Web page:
"Fag Hag"? "Fruit Fly"? By Any Name, They're Bigger Than Ever
Is the term "fag hag" ever OK? Probably not, because two bad words don't make for one good phrase. And yet it falls so trippingly from the tongue, and it's certainly sexier than the synonym "fruit fly," which always calls to mind the expression "nuttier than a fruitcake." I'd rather be a fag than a fruitcake, though most women would probably prefer to be an insect than a hag. But whatever you call ladies who cling to gay men as if they were handbags—let's go with the familiar "girls who like boys who like boys," or GBBs—they're still out in full force, the phenomenon riding all sorts of societal evolutions to become a permanent fixture in LGBT life.
I've generally found that there are two primary kinds of GBBs: the beautiful ones who need to hang with gay guys so no one will hit on them for a change, and conversely, the offbeat ones who don't get the attention they deserve from straight guys, so they envelop themselves in a world where sex isn't an option and they can't feel rejected. But what happens when it becomes an option because they start lusting for the gay guys? More rejection! I'll get to that later.
Let's start with Lauren Gould, a beauteous mid-20s design director at a New York ad agency. "If I had to label myself," she told me, "I'd go with 'fruit fly,' though I don't mind 'fag hag,' either. For me, the appeal is that I can surround myself with fun, fabulous, and intelligent men without worrying about them having alternative motives. It's hard to strike up a platonic conversation at a bar with a straight male because they always think it means more. But going to gay bars as a girl with a posse of gay men, you can dance your ass off without anyone trying to rub up on you in a sleazy way." Because they're all rubbing up on each other in a sleazy way.
"I started hanging out with gay men," continued Lauren, "because my best friend was homosexual, so it was only natural for us to split our time between straight and gay places so we could both have a chance to meet potential dates.
"And back when I was single, hanging out with gay men was actually a great way to meet straight men. A few bartenders or patrons at every gay bar would wind up being straight and chat me up." So in trying to run away from too many straight guys with an agenda, a GBB can actually find some in a gay bar and like it! Curiouser and curiouser.
Lauren happened to meet her current boyfriend because her gay best friend was hitting on him at a concert, and when he found out the guy was straight, he brought him over to Lauren like a cat holding out a mouse. Far from the stereotype of the lovelorn GBB, hanging with the gays has actually helped this woman's love life.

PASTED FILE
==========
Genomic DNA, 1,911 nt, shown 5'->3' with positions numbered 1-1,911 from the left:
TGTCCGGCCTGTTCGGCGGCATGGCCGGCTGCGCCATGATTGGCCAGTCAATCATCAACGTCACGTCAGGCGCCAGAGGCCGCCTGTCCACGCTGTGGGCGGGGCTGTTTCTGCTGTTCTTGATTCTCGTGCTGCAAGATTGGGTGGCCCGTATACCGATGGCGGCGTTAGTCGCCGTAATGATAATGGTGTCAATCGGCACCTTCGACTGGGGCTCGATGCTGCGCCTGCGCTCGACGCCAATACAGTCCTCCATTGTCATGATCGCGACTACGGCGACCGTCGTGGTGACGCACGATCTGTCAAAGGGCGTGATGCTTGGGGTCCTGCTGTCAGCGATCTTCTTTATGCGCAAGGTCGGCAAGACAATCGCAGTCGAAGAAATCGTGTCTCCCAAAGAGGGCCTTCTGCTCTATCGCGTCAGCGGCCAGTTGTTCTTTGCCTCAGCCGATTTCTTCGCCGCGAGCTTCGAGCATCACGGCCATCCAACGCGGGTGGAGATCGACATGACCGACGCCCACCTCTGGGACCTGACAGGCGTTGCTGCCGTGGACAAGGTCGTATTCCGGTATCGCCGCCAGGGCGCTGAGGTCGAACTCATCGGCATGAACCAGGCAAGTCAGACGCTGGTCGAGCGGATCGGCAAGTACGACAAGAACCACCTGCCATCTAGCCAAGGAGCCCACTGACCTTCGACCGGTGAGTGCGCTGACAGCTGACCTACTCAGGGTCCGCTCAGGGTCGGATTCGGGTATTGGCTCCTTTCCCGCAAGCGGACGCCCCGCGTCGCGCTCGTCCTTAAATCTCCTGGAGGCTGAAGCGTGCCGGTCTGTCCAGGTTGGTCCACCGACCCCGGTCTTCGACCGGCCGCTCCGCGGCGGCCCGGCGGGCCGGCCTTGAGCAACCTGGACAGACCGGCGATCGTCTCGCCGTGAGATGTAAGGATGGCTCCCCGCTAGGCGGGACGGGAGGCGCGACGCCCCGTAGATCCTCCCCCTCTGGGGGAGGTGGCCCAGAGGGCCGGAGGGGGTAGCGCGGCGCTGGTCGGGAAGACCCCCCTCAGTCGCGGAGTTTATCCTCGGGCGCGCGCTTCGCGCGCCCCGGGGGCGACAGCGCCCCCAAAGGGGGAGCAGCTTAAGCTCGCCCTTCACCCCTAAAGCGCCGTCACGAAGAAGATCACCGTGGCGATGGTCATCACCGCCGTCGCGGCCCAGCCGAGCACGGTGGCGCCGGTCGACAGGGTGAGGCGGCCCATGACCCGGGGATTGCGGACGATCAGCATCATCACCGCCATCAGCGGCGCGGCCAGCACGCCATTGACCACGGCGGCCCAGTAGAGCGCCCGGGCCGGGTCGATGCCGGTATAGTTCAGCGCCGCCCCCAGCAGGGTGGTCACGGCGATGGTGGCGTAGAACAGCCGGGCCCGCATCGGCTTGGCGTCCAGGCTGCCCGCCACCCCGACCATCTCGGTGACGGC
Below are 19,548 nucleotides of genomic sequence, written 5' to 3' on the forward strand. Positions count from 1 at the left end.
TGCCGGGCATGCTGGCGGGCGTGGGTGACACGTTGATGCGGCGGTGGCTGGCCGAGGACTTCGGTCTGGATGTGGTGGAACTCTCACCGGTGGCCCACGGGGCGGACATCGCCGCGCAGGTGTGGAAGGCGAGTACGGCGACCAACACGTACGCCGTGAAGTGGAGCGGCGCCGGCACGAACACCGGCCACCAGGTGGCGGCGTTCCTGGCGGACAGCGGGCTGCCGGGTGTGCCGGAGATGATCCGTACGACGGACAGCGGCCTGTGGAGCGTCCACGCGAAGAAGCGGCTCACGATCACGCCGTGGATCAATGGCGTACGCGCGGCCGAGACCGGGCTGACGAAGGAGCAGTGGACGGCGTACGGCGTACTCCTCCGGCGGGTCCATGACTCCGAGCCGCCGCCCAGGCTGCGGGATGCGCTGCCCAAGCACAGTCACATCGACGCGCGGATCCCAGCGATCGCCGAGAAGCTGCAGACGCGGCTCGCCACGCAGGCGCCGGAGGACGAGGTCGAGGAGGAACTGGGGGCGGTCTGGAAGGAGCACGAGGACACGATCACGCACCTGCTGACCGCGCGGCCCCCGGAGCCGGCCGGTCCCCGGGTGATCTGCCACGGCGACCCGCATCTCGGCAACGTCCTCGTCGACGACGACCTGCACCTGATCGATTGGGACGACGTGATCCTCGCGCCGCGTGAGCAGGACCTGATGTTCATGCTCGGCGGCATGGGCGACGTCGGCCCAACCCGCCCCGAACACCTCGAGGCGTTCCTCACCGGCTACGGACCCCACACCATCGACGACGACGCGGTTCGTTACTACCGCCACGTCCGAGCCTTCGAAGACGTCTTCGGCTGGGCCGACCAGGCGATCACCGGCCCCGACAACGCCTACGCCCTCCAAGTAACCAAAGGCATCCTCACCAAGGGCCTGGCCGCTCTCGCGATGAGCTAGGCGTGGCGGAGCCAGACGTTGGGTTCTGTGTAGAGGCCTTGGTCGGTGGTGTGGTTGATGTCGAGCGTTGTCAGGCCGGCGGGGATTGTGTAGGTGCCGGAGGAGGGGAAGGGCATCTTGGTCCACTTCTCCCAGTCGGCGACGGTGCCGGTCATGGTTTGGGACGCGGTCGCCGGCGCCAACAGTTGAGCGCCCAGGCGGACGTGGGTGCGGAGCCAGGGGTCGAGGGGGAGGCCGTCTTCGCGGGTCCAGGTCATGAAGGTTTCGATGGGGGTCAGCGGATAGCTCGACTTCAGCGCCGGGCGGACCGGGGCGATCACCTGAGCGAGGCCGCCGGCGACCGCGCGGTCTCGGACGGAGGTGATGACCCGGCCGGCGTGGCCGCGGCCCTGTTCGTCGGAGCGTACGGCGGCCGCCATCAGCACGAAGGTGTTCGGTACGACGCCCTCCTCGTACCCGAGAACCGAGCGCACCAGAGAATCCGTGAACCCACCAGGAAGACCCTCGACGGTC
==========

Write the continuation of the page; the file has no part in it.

And the gays are way more sensitive to be around, right? "Definitely NOT!" she shrieked. "My gay friends are always the first to tell me the harsh truth, whether it's about a pair of shoes or something more hurtful. But I like the blunt honesty of it all. That's why I turn to them for ego boosts, too. Nothing feels better than receiving a compliment from a gay male." I'm still waiting for one.
Searching for a GBB with more vulnerability, I found Lizzie Johnson (a pseudonym), a 30-year-old art world employee who told me she prefers to be called a "fruit fly." "I don't like the 'hag' part," she added. "Maybe you can call me a 'fag fly.' " A giddy laugh.
And why is she a fag fly, pray tell? "I've never been able to have good conversations with straight men," explained Lizzie, echoing other GBB respondents. "I don't like the monosyllabic answers or the disinterest in talking about life or in anything other than sports facts and other mundane conversations. Not to stereotype.
"Of course you fall in love with the gay guys sometimes. The first boy I had a crush on was the first one I did anything with. But when it's unreciprocated, that's where the danger is." Broken-hearts mountain. (This sharply contrasts with Lauren, who told me she's never wanted to consummate with a gay friend: "No matter how hot I think they may be, it's a line I'd never cross.")
GBBs, I was learning, tend to be either scarily secure or a tiny bit masochistic. Lizzie is such a fag fly she's even starting to wonder about her boyfriend! "The jury's still out," she admitted to me. "I have my doubts. He's in art, too—another tricky sign. I tell him I want him to be exactly who he is and if he decides he likes boys, just tell me and we'll work it out." Why not? They already go to gay bars together, anyway. "He likes the conversations and fun that we have there more than with his straight friends," said Lizzie.
But do the gays even want her there? Many of them love their personal GBBs, but even with advances in the rights arena, a lot of them still crave recreational ghettos and moan "Ugh. A woman!" when one walks in. "That's perfectly within their rights," said Lizzie, ever understanding. "But I like the ambience. It has excitement, and it doesn't come off as smarmy and predatory as straight bars." No, not predatory at all. In fact, a woman will generally leave there chaste, not chased. But she'll float home on shoes that were praised by gays!
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